Motown—The Musical on Broadway: Tickets, reviews and video

Berry Gordy's Broadway jukebox musical hit shows New York theater how he created some of America's greatest pop songs.

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Motown—The Musical on Broadway photos

  • Photograph: Joan Marcus

    Motown—The Musical

  • Photograph: Joan Marcus

    Motown—The Musical

  • Photograph: Joan Marcus

    Motown—The Musical

  • Photograph: Joan Marcus

    Motown—The Musical

  • Photograph: Joan Marcus

    Motown—The Musical

  • Photograph: Joan Marcus

    Motown—The Musical

  • Photograph: Joan Marcus

    Motown—The Musical

  • Photograph: Joan Marcus

    Motown—The Musical

Photograph: Joan Marcus

Motown—The Musical

Motown—The Musical on Broadway tickets

Motown—The Musical on Broadway show information

Lunt-Fontanne Theatre. Book by Berry Gordy. Music and lyrics by various writers. Dir. Charles Randolph-Wright. With Brandon Victor Dixon, Valisia LeKae. 2hrs 40mins. One intermission.


Few catalogs in American pop music are as warmly loved as that of the Motown record company, which dominated the radio in the 1960s and 1970s with pop-soul hits by a roster that included the Supremes, the Temptations, Marvin Gaye, Smokey Robinson, the Four Tops, the Jackson 5 and many more. Now, label founder Berry Gordy has written and coproduced an exuberant jukebox musical that chronicles the rise and fall of Motown, featuring snippets from more than 50 hit songs from the label. (Currently, Brandon Victor Dixon plays Gordy, opposite Tony nominees Valisia LeKae as Diana Ross and Charl Brown as Smokey Robinson.) The dialogue is hokey, the characters are thin, and Gordy’s take on history is decidedly self-serving—but the undeniable appeal of the music has made Motown a tourist sensation. As in Jersey Boys, the numbers are mostly performed by actors playing the original recording artists, rather than characters expressing themselves in song; it’s little more than a live version of one of those Time-Life oldies collections they market on TV. Delivered with panache by an exceptionally talented ensemble, however, it leaves the audience dancing into the street.—Adam Feldman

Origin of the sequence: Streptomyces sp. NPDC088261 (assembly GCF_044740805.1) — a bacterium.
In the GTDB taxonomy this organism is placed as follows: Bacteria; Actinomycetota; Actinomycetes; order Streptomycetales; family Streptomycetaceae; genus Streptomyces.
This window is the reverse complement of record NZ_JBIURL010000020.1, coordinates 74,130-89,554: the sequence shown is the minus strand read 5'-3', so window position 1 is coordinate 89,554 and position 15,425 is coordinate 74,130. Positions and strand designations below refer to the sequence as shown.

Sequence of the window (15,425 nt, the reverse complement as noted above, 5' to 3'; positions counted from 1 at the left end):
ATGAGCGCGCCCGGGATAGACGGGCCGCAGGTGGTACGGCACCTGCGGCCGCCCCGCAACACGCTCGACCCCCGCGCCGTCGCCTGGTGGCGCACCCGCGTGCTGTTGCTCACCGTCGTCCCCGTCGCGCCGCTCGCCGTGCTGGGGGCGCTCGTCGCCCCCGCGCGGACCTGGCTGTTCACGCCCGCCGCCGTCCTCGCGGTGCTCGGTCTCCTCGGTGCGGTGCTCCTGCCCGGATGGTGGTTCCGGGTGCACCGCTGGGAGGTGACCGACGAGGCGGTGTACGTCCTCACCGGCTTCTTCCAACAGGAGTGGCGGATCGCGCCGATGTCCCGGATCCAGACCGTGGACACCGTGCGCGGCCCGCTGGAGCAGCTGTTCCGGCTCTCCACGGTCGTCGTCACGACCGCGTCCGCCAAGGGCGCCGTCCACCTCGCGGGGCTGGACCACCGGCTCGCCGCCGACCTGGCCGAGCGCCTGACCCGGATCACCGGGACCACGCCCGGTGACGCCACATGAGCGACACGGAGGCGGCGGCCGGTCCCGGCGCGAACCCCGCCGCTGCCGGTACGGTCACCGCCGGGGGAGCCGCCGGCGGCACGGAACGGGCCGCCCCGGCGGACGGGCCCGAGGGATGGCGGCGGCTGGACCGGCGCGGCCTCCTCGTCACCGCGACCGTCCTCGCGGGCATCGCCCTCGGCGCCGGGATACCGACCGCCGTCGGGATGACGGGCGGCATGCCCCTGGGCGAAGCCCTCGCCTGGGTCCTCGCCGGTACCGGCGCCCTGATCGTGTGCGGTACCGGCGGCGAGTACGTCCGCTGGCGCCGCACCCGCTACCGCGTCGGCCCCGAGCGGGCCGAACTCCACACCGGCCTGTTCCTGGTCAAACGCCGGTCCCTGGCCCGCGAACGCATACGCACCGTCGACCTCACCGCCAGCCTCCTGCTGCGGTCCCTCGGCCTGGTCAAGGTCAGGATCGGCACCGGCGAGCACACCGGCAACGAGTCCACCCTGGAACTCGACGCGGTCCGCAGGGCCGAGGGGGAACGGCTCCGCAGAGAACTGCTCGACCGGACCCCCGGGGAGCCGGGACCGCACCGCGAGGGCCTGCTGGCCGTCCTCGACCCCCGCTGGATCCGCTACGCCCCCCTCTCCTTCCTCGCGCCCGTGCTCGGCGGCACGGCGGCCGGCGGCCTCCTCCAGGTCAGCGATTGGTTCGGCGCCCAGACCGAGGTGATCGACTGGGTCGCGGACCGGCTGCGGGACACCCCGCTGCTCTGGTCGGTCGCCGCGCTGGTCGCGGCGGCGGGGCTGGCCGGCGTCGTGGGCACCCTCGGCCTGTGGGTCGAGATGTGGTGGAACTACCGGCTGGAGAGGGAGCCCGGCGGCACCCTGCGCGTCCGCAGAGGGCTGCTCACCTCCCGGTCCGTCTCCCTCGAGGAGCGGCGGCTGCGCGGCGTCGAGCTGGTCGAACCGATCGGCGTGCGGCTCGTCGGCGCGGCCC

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Read our full review of Motown—The Musical and see detailed showtimes

Nominated in the 2013 Tony Awards. See our complete guide to the Tonys

Address
Lunt-Fontanne Theatre
205 W 46th St
Midtown West
New York

Cross street
between Broadway and Eighth Ave

Phone
212-575-9200

Website
luntfontannetheatre.com

Transportation
Subway: A, C, E to 42nd St–Port Authority; N, Q, R to 42nd St S, 1, 2, 3, 7 to 42nd St–Times Sq

How to get to the Lunt-Fontanne Theatre


Motown—The Musical on Broadway review

Motown—The Musical left my eyes tired. For half of the show, they were glued to the stage; for the other half, they rolled up in disbelief to the farthest reaches of their sockets. Rarely has a Broadway musical offered such extremes of talent and inanity. The mountains are thrillingly high: glorious snatches of more than 50 classic pop songs from the catalogs of such Motown artists as Smokey Robinson, Marvin Gaye, the Supremes, the Four Tops, the Temptations and the Jackson 5. But the valleys are abysmally low. The book sections of the show, in which Motown founder and Motown coproducer Berry Gordy Jr. traces 45 years of his own journey, is a compost heap of dubious history, wooden acting and risible dialogue—Little Berry: “I wanna be Joe Louis!” Pop: “Now son, there already is a Joe Louis. Just keep God inside you and be the best you you can be, and that will make me so proud”—all set beneath a flickering neon halo of self-hagiography.

Motown’s subject matter evokes comparison with the Supremes-inspired biomusical Dreamgirls, especially in its treatment of the sexual-professional relationship between Gordy (Dixon) and Diana Ross (LeKae). But it is closer in spirit to Baby It’s You!, the 2011 flop about girl-group impresario Florence Greenberg. What it has that the latter musical lacked is showmanship on a massive scale. Although the lead actors are hamstrung by Motown’s sub-rudimentary script and direction, the musical numbers set the theater on fire. Choreographed by Patricia Wilcox and Warren Adams—and bolstered by Esosa’s costumes, Natasha Katz’s lighting and Peter Hylenski’s sound—the show’s megamix of hits allows for scene-stealing cameos from members of one of the strongest ensembles I have seen on Broadway.

Standouts in the large cast include Saycon Sengbloh as Martha Reeves, N’Kenge as Mary Wells, Ryan Shaw as Stevie Wonder, Morgan James as Teena Marie, and Eric LaJuan Summers as Jackie Wilson, Rick James and Contours singer Billy Gordon—plus the delightful audience favorite Raymond Luke Jr. as a young Michael Jackson. (Jibreel Mawry plays the role at alternate performances.) What a grand night of entertainment this show could be if it junked its plot and just let these troupers work their magic. Motown’s constellation of secret stars, even in the background, shines brighter than the musical’s self-favored sun.—Adam Feldman

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Follow Adam Feldman on Twitter: @FeldmanAdam

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Motown—The Musical opening night cast & crew


Brandon Victor Dixon as Berry Gordy
Valisia LeKae as Diana Ross
Charl Brown as Smokey Robinson
Bryan Terrell Clark as Marvin Gaye
Charles Randolph-Wright - Director
Berry Gordy - Book
Patricia Wilcox - Choreography
Warren Adams - Choreography
David Korins - Scenic Design
ESosa - Costume Design
Natasha Katz - Lighting Design
Peter Hylenski - Sound Design
Kevin McCollum, Doug Morris, Berry Gordy - Producers